I’m becoming adept at jumping through government hurdles in every attempt I can think of to get help for Our Boy. I’ve had more visitors in my home on official business than I’d like, but whatever it takes to get him what he needs. The questions have become such a part of our routine these days that I can answer them by rote. The latest “advocate” is a young mom, close to my age. We settle at my cluttered kitchen table and I apologize for the state of my kitchen. It’s a work in progress. She responds as the others do, “Oh, don’t worry about it! You should see mine!”
And so it’s down to business. The questions pass quickly until we come to what I think is the most frustrating: “When did you first notice his symptoms?”
“Right after his 18 month MMR vaccination. If I were a conspiracy theorist…” My thoughts end in a shrug.
“Oh, I refuse to give my son that shot. I went a few rounds with Dr. X the other day. He didn’t seem too happy about it but I told him if he had to talk to the parents that I do he might think differently of it.”
The questions continue and we get thrown off topic as I wince and answer yes to all of the horrible things that Our Boy is at risk for. Elopement. Abuse. Sexual abuse. Abduction. “Is he at risk for taking off in public?”
“Oh, yes. For now he can ride in the cart but he’ll outgrow that.”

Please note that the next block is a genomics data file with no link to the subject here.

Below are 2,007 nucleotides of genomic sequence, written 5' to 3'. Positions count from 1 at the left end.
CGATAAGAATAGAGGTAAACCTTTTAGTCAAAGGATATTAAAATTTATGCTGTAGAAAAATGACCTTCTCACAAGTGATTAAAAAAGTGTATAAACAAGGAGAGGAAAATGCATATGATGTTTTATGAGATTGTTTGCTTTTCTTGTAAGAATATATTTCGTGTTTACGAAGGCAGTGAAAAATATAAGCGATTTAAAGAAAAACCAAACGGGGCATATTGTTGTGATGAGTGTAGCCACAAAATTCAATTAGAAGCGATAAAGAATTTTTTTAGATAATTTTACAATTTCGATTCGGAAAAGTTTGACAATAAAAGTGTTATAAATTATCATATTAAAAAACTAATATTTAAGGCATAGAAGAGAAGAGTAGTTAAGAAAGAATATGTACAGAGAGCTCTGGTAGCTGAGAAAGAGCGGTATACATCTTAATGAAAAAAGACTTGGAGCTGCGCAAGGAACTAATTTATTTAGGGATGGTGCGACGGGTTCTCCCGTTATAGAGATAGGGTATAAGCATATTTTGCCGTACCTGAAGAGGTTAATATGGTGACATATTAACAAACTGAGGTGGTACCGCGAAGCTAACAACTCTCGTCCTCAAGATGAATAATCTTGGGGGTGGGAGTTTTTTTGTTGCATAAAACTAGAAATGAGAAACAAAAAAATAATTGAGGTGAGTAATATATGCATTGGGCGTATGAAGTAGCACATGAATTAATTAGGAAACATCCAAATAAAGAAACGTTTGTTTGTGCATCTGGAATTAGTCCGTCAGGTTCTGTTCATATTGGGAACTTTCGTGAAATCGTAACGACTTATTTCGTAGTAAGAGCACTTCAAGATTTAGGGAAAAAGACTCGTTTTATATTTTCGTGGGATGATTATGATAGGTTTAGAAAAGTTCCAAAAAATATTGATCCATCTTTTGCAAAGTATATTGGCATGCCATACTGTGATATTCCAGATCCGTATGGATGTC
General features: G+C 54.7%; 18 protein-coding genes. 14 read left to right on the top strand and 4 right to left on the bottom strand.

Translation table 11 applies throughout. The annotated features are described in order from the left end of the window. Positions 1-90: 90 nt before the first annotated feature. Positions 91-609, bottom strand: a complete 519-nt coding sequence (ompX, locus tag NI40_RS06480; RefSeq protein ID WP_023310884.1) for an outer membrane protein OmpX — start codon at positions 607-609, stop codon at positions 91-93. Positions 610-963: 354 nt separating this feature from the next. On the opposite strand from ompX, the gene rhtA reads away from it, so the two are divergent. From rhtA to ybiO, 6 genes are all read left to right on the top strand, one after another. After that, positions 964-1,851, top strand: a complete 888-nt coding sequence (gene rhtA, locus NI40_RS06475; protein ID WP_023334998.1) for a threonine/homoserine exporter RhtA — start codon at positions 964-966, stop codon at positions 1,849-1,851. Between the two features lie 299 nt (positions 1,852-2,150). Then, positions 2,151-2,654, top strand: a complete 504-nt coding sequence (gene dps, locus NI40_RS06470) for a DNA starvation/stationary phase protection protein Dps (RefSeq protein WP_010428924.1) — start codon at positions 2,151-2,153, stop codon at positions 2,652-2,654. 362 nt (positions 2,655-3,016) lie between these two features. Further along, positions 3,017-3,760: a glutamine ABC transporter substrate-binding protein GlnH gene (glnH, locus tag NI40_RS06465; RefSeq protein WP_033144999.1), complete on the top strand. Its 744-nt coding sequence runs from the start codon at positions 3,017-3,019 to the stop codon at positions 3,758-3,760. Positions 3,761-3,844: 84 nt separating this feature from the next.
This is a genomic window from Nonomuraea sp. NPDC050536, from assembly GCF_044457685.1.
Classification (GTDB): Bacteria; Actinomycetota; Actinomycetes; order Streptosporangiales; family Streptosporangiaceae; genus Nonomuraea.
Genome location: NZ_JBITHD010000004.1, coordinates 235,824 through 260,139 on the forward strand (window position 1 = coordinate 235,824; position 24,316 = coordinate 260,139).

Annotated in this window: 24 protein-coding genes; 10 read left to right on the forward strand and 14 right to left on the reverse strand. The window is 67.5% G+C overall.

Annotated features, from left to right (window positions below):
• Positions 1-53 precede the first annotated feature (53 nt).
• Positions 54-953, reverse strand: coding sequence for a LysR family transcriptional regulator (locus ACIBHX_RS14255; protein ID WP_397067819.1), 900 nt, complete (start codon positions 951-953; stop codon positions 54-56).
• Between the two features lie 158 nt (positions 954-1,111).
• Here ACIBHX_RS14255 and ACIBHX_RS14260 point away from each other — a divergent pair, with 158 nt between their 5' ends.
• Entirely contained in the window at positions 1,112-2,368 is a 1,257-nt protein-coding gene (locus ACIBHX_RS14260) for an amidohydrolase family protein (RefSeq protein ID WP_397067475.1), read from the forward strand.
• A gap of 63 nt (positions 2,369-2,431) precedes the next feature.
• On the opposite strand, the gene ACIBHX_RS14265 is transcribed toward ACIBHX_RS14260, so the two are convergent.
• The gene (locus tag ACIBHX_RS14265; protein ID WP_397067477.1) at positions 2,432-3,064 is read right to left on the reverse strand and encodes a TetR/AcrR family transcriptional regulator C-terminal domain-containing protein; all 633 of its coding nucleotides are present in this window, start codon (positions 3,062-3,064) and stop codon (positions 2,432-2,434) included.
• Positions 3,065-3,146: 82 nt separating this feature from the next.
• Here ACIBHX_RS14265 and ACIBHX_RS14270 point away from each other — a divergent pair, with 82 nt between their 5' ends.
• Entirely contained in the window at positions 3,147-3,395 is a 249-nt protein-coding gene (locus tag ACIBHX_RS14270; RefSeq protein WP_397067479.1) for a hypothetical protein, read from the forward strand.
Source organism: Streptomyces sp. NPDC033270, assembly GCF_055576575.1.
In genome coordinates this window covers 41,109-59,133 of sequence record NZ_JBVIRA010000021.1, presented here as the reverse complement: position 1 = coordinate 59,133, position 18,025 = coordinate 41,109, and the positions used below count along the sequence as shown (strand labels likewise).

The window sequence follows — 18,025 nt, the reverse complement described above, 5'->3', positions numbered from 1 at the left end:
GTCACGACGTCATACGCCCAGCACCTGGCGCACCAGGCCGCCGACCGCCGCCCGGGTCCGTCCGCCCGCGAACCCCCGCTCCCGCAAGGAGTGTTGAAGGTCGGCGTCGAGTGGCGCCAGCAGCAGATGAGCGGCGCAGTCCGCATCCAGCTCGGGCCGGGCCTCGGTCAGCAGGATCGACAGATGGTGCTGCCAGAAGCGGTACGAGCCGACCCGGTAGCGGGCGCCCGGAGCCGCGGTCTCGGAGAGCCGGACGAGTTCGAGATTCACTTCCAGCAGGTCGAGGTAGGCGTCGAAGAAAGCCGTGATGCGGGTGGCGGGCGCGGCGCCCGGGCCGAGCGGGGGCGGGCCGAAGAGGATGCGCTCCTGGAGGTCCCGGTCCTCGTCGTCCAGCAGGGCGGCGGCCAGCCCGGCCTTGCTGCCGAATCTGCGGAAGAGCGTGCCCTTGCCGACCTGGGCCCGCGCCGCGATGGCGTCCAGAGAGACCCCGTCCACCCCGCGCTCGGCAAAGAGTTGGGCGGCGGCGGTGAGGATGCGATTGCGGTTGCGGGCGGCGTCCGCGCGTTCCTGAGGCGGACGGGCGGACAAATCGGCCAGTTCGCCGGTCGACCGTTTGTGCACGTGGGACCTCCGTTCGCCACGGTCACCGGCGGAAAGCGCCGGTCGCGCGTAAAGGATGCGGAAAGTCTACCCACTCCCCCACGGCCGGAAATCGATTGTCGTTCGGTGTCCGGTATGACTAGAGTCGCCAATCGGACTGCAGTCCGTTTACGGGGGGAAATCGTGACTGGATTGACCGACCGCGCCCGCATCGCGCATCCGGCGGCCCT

I don’t know how we get on the topic but soon we’re discussing the comments of the general public. “Do you get a lot of comments?”
“Well, I had a harder time with it around the time that he went through testing and diagnosis. I learned to avoid Kroger on Senior Day because too many people would try to engage him in conversation, ask about Santa Clause. He looks older than he is. These days I really don’t care what a random person in the store thinks.”
“Just wait,” she says. “Just wait until somebody walks up to you and asks you why he can’t talk yet.” It’s the worst thing, I guess, that she can think of.
I shrug. “I don’t have time to educate everyone that we come across. If they seem to really care about a response, I’ll give them a straight answer. If not, it’s easy enough to walk away.”
She seems surprised that I don’t care what strangers think.
“The only time that it matters is if they decide to make a hurtful comment. People assume that because he doesn’t talk or doesn’t look them in the eye that he isn’t listening or that he’s stupid. The effect on him is what matters to me. Not educating the public.”
We move on.